On the 3rd, at 4 o'clock in the morning, we were transferred to the left flank at U.S. Ford and stayed there until the 6th. Then we marched back to Stafford Courthouse where we arrived in the evening.
On the 15th, we moved our camp closer to Brook Station.
June 1863 We are marching toward Gettysburg.
On the 12th, we left Brook Station and reached Weaversville on the creek Cider Run in the evening. Here we spent the night.
On the 13th, we crossed the creeks Broad Run and Bull Run and reached Centerville in the evening. Here we rested three days.
On the 17th, we proceeded and arrived the same day at Goose Creek and stayed there for six days.
On the 24th, we marched to Edwards Ferry.
On the 25th, we crossed the Potomac, proceeded into Maryland and turned to a hill not far from the Potomac River. At noon we crossed the Monocacy River at Nollance Fort and, toward evening, arrived in Jeffersonville.
On the 26th, we marched to Middletown and rested there the entire following day.
On the 28th, we arrived in Fredrick City.
On the 29th, we proceeded via Utica and Creagerstown and arrived in the evening at Emittsburg. Here we spent the 30th resting.
July 1863 The Battle of Gettysburg
On the 1st, early in the morning, our corps left Emmitsburg and marched to Gettysburg where our army met the enemy. We fought a bloody battle. I and Jozef Smrcek did not participate in this first encounter. On the 30th of June, we were on outpost duty. Because of the speedy departure of our brigade the outposts remained behind and we joined the regiment not until evening. At that time the encounter was over. Jozef Zbytovsky was wounded in this battle.
Our lines moved to the eastern part of the town, our regiment formed the right flank of the division. At this time the latter was marching on the main street through the town.
On the 2nd, we had to endure a violent shell fire. It began at 2:30 and lasted far into the night. The shells fell like peas on our heads. During the night the rebels stormed the first division which was standing to the right of us but were driven back at great casualties.
In the morning of July 3rd, the enemy resumed the shell fire which lasted until 10 o'clock. Then there was only scatters of shooting. The outposts were under permanent fire. At noon the cannonade began again and lasted until 4 o'clock. At the same time the rebels stormed our entire line but were driven back. They suffered heavy casualties; many were taken prisoner. The night was quiet and the enemy retreated. Thus, the next day we had command over the battlefield.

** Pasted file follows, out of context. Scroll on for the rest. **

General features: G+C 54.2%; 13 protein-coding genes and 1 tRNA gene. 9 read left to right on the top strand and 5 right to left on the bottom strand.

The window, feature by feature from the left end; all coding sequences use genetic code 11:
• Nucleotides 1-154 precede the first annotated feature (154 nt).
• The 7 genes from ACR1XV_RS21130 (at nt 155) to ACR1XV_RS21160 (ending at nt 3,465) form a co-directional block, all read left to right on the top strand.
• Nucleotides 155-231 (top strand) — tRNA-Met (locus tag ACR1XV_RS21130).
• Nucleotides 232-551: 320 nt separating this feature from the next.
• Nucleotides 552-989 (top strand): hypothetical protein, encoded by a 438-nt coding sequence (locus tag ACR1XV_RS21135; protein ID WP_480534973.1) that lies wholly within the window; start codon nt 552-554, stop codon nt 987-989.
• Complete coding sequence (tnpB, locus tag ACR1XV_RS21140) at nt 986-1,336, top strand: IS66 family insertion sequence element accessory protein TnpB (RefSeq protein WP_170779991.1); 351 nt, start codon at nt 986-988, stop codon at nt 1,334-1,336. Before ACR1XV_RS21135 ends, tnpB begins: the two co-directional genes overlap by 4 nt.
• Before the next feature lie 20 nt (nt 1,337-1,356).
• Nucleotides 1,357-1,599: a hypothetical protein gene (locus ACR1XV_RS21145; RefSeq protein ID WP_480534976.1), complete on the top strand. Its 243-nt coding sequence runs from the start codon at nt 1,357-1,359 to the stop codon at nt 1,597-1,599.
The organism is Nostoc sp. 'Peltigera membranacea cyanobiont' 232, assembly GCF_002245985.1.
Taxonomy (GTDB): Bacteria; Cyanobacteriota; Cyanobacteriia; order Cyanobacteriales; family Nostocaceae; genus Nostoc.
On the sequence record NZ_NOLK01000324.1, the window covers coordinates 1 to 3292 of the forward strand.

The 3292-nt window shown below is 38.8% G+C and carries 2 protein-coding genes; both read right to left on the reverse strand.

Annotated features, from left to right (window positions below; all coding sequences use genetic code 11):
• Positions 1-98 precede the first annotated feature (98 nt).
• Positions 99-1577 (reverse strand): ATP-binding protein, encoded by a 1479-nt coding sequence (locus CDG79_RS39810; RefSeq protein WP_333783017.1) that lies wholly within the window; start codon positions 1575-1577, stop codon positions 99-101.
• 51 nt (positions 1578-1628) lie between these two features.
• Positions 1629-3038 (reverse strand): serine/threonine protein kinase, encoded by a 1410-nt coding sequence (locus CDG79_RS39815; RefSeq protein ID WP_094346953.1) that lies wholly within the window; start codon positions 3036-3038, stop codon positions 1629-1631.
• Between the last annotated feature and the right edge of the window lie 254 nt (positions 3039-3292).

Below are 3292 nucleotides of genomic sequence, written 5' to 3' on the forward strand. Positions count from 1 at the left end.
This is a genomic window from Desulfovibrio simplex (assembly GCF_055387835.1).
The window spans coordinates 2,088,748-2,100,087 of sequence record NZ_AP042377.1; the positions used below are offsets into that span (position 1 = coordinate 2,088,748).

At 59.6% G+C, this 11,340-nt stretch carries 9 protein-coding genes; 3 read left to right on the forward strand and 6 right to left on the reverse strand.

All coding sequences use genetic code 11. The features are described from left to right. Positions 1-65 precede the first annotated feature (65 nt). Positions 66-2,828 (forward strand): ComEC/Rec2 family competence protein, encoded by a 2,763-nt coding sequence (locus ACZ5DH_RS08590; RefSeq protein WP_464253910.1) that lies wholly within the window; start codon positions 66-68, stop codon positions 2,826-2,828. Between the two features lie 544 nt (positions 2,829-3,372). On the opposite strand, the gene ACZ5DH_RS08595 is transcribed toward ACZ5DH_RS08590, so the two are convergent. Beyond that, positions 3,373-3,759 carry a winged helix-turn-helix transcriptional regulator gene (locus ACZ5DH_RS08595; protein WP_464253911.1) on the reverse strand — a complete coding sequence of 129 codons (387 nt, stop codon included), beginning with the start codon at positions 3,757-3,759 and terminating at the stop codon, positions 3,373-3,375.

On the 4th, our cavalry began to pursue the enemy and we followed on the 5th in the afternoon. Retreating, we arrived in the afternoon of the 6th of July in Emmitsburg.
On the 7th we marched toward Middletown but we left this place already on the 8th at noon, and marched toward Bronsbors. During the whole day our cavalry had skirmishes with the rebels, but we remained in reserve.
On the 10th we advanced, and on the 12th we reached Hagerstown where we entrenched.
On the 14th our corps was reinforced with new regiments, and the same day we moved toward Williamsport where we stayed overnight.
On the 15th we returned via Hagerstown to Middletown which we reached in the evening.
On the 16th we proceeded via Jefferson to Berlin. There we had two days of rest.
On the 19th we crossed the Potomac into Virginia and reached Goose Creek where we again had a rest of two days.
On the 23rd we marched toward New Baltimore but left this town on the 25th in order to continue to Warrentown Junction.
On the 28th we moved to Weaversville and on the 30th we concentrated several miles south of it next to Cider Run.
On the 3rd we moved back to Weaversville and took our old positions.
On the 6th I was promoted to corporal.
On the 27th we moved in the vicinity of Cattlett Station.
On the 7th we moved our camp in the vicinity of Warrentown Junction and our assignment was to guard the railroads.
On the 16th we moved toward Rappahanock Station. While there we worked in the fort called Jacobs.
On the 23rd we undertook an expedition to the Army of the Cumberland. The same evening we left our camp and marched the whole night and on the 24th we arrived at Manasas Junction where we boarded the train; the Ohio Central and Baltimore Railroad. In Belair we changed into another train, then again in Indianapolis. From Jeffersonville, Ind. we went by steamboat on the Ohio River to Louisville and from there by railroad to Nashville.
On the 2nd we arrived at Bridgeport and pitched a camp.
On the 4th the guerrillas burned a bridge in the rear. That cut off our entire food supply.
On the 8th another band attacked the railroad and blocked the tunnel near Murfreesboro.
On the 9th order was given to pursue the guerrillas. Our brigade boarded the train and drove up to the tunnel. Here we searched the surroundings but found nothing. We cleared the tunnel so that trains could pass it and returned to our camp.